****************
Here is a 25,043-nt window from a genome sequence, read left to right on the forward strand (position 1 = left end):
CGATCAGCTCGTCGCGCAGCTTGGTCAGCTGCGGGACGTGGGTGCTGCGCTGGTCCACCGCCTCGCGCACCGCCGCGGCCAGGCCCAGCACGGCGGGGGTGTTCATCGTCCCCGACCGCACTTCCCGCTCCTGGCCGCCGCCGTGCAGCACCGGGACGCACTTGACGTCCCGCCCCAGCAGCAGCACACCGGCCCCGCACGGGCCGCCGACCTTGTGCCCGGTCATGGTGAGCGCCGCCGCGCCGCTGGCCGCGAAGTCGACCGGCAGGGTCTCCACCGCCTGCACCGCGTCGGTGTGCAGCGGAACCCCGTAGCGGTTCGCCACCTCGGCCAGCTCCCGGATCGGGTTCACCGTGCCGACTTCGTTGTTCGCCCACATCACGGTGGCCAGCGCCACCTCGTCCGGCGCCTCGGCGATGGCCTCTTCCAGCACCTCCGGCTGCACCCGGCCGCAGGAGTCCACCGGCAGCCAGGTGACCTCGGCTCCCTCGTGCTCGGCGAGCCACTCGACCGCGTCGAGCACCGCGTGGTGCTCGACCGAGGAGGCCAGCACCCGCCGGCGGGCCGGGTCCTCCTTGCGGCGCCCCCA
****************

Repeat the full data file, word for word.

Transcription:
Here is a 25,043-nt window from a genome sequence, read left to right on the forward strand (position 1 = left end):
CGATCAGCTCGTCGCGCAGCTTGGTCAGCTGCGGGACGTGGGTGCTGCGCTGGTCCACCGCCTCGCGCACCGCCGCGGCCAGGCCCAGCACGGCGGGGGTGTTCATCGTCCCCGACCGCACTTCCCGCTCCTGGCCGCCGCCGTGCAGCACCGGGACGCACTTGACGTCCCGCCCCAGCAGCAGCACACCGGCCCCGCACGGGCCGCCGACCTTGTGCCCGGTCATGGTGAGCGCCGCCGCGCCGCTGGCCGCGAAGTCGACCGGCAGGGTCTCCACCGCCTGCACCGCGTCGGTGTGCAGCGGAACCCCGTAGCGGTTCGCCACCTCGGCCAGCTCCCGGATCGGGTTCACCGTGCCGACTTCGTTGTTCGCCCACATCACGGTGGCCAGCGCCACCTCGTCCGGCGCCTCGGCGATGGCCTCTTCCAGCACCTCCGGCTGCACCCGGCCGCAGGAGTCCACCGGCAGCCAGGTGACCTCGGCTCCCTCGTGCTCGGCGAGCCACTCGACCGCGTCGAGCACCGCGTGGTGCTCGACCGAGGAGGCCAGCACCCGCCGGCGGGCCGGGTCCTCCTTGCGGCGCCCCCA